Federal and state officials
work together to watch for
new cases of mystery illness

Epidemic continues to expand

By Helen Altonn

The U.S. Centers for Disease Control and Prevention has only two Division of Quarantine staff members at Honolulu Airport to distribute travel alert cards describing symptoms of the mysterious virus disease that's spreading.

"We are working with the state public health folks and, if there is a need as far as requiring additional folks, we would work with the state and also deploy people from CDC to work alongside our quarantine people," said CDC spokesman Llelwyn Grant.

Three "suspect cases" on Kauai of Severe Acute Respiratory Syndrome, or SARS, are listed by CDC among the 62 cases reported in the United States because they meet the broad definition of the infectious disease.

However, state Epidemiologist Paul Effler believes they aren't true SARS cases because the patients, a Hong Kong traveler and two healthcare workers at Wilcox Memorial Hospital, had minor symptoms and completely recovered.

The World Health Organization has urged airports to ask international passengers about their health at check-in and discourage anyone from flying who had a fever within the previous 24 hours.

The WHO also recommended that airport officials ask passengers if they have a cough or trouble breathing or if they've been in contact with someone with SARS.

"We're working alongside of them (WHO) and passing out cards at various airports describing symptoms connected with SARS and encouraging travelers, if they have any of these symptoms, to consult their physician as soon as possible," Grant said.

"We're primarily concerned about domestic or foreign travelers coming from those locations where there has been a SARS outbreak."

State Health Department
Centers for Disease Control
Hong Kong Department of Health


Treatments fail to stop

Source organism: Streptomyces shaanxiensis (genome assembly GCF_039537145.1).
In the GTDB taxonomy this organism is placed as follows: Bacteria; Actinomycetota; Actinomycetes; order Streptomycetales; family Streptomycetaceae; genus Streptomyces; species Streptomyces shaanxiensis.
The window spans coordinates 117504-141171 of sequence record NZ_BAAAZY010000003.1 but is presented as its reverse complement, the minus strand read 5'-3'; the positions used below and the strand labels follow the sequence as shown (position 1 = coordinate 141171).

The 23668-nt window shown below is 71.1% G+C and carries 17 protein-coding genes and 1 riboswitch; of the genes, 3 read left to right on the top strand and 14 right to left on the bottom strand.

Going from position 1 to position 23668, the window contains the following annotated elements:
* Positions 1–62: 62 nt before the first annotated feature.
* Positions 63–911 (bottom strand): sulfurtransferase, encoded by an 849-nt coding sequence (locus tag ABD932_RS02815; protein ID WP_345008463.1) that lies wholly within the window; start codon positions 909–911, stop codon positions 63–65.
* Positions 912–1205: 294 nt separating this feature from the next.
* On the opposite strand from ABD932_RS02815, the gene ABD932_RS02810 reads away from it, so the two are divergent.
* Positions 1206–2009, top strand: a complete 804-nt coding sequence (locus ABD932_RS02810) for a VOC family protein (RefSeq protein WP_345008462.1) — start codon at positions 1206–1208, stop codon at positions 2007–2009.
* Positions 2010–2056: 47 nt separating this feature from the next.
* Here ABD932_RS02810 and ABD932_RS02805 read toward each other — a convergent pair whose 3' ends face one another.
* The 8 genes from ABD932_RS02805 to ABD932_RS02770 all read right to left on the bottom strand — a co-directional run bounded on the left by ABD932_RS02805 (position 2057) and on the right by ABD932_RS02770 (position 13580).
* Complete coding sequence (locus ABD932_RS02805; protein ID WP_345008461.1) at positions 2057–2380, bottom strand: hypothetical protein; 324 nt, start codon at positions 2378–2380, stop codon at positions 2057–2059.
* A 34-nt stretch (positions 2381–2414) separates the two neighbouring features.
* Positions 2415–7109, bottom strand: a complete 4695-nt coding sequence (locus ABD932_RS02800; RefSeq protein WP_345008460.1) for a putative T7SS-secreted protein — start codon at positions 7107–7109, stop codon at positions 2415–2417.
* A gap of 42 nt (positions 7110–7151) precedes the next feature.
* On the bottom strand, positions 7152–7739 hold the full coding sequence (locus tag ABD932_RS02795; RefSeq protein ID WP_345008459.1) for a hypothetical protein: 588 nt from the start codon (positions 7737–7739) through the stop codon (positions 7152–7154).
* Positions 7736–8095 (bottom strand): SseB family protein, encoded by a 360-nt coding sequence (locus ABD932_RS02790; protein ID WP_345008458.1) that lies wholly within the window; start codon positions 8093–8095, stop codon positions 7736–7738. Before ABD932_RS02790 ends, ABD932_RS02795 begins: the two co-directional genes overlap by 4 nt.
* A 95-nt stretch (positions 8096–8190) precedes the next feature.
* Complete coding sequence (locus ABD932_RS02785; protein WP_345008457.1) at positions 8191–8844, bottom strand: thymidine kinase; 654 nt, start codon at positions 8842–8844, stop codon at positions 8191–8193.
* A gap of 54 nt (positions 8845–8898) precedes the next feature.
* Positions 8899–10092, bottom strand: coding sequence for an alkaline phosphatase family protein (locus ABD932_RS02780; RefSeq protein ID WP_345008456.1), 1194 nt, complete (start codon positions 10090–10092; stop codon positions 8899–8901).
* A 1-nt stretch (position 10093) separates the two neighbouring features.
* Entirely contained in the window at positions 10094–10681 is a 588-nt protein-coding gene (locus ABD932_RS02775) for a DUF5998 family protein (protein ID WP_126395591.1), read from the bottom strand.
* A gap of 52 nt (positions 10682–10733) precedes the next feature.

mystery illness' spread

Associated Press

ATLANTA >> U.S. health officials said yesterday that none of the antiviral drugs and other treatments they have tested are effective against a flu-like disease that has killed at least 54 people and sickened nearly 1,500 others around the world.

They also expanded their travel advisory, suggesting that anyone planning nonessential travel to mainland China, Hong Kong, Singapore or Hanoi "may wish to postpone their trips until further notice."

"The global epidemic continues to expand," said Dr. Julie Gerberding, head of the Centers for Disease Control and Prevention. "We recognize this as an epidemic that is evolving."

The CDC has reported 62 cases of severe acute respiratory syndrome, or SARS, in the United States, and at least 35 cases have been reported in Canada, where three people have died.

But the majority of the cases have been in Asia, where the illness is believed to have originated.

Yesterday, the first doctor to realize the world was dealing with an unfamiliar disease died of the illness in Thailand. Dr. Carlo Urbani, 46, of Italy, a World Health Organization expert on communicable diseases, became infected while working in Vietnam, where he diagnosed a U.S. businessman hospitalized in Hanoi, the U.N. agency said. The businessman later died.

U.S. health officials believe the illness comes from a new form of coronavirus, the virus that causes about a fifth of all colds.

Gerberding said yesterday that no successful drugs or treatments had yet been found.

"We have no evidence that any specific antiviral, steroid treatment or other agents that are targeting this virus have any benefit to patients," she said.

Two possible diagnostic tests that detect antibodies, indicating a person's immune system has reacted to the virus, are under development, and CDC officials hope to soon be able to supply those tests to state health departments, CDC officials said.

In Hong Kong, the number of people suffering from flu-like disease increased sharply yesterday to 12 people killed and 470 sickened. Hong Kong health secretary Dr. Yeoh Eng-kiong said more residents likely will become sick. More than 1,000 have been quarantined.

Thousands of Hong Kong residents donned surgical masks but many others refused to venture out, and activity in the usually bustling city stopped. Schools were closed and some companies shut down after workers became sick.

Singapore, which has had two deaths, nearly doubled the number of people quarantined to more than 1,500 on Friday.

The illness appears to have originated in China, which has been criticized for being slow in reporting cases. WHO officials who went to China to investigate the disease said Beijing has promised to improve monitoring of the illness, with daily updates from every province.

"We are desperate to know more about the scope and the magnitude of" SARS in China, Gerberding said. "It's the biggest predictor of where this will be headed in coming weeks."

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